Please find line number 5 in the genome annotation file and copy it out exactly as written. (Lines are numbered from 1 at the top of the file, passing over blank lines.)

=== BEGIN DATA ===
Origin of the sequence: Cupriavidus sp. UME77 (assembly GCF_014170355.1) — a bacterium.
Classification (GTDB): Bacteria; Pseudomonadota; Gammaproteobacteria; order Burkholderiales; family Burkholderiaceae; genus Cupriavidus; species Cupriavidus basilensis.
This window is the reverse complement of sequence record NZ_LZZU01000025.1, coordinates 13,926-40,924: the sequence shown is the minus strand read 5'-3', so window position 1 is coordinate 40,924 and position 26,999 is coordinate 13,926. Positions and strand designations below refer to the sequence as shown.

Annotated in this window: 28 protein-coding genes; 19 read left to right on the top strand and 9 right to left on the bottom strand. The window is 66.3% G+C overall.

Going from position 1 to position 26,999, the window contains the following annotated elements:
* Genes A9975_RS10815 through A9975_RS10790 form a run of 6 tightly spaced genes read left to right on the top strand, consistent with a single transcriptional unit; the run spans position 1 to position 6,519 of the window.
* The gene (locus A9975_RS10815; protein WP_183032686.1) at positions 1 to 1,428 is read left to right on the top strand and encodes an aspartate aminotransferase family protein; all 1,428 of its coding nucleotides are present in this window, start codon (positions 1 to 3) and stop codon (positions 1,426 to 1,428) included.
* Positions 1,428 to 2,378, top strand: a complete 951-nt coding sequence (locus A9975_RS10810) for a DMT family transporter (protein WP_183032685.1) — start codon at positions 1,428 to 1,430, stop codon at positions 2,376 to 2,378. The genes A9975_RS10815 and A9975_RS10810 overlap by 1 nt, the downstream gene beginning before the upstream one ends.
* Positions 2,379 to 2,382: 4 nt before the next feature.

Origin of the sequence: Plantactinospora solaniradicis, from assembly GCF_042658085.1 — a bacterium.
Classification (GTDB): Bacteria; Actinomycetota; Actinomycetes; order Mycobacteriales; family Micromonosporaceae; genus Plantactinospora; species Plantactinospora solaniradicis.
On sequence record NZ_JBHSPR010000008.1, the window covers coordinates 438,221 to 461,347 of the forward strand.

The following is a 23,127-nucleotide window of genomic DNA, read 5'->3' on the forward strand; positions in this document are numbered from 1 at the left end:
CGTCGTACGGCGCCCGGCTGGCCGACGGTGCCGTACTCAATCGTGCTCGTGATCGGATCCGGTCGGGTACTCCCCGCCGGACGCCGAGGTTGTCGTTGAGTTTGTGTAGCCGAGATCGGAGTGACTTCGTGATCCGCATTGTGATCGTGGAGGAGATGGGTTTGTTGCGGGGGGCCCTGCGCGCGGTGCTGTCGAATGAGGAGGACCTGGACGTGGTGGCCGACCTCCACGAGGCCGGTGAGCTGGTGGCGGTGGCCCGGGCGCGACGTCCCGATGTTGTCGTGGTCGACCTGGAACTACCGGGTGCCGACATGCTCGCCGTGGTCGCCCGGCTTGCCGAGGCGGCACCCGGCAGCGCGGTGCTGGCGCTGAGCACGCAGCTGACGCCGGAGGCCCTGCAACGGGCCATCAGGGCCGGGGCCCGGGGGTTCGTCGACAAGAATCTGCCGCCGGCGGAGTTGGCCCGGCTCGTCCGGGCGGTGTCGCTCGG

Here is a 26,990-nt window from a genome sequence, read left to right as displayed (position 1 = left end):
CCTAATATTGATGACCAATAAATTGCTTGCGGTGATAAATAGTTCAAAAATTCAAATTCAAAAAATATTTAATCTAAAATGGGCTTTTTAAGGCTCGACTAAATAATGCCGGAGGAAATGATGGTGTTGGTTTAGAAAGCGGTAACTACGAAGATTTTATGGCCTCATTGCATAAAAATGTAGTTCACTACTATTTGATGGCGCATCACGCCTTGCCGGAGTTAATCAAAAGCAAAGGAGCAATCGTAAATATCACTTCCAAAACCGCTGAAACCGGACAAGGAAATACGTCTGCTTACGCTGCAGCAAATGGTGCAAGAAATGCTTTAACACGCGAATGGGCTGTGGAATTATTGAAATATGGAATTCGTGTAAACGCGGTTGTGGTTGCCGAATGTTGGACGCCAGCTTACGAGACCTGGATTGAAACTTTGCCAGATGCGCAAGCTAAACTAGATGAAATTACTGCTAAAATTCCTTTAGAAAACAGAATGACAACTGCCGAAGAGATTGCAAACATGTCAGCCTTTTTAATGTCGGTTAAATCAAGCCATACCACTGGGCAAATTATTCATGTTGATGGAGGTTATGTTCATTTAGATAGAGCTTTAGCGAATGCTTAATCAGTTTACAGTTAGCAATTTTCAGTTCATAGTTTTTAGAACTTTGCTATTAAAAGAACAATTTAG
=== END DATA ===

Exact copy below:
Going from position 1 to position 26,999, the window contains the following annotated elements: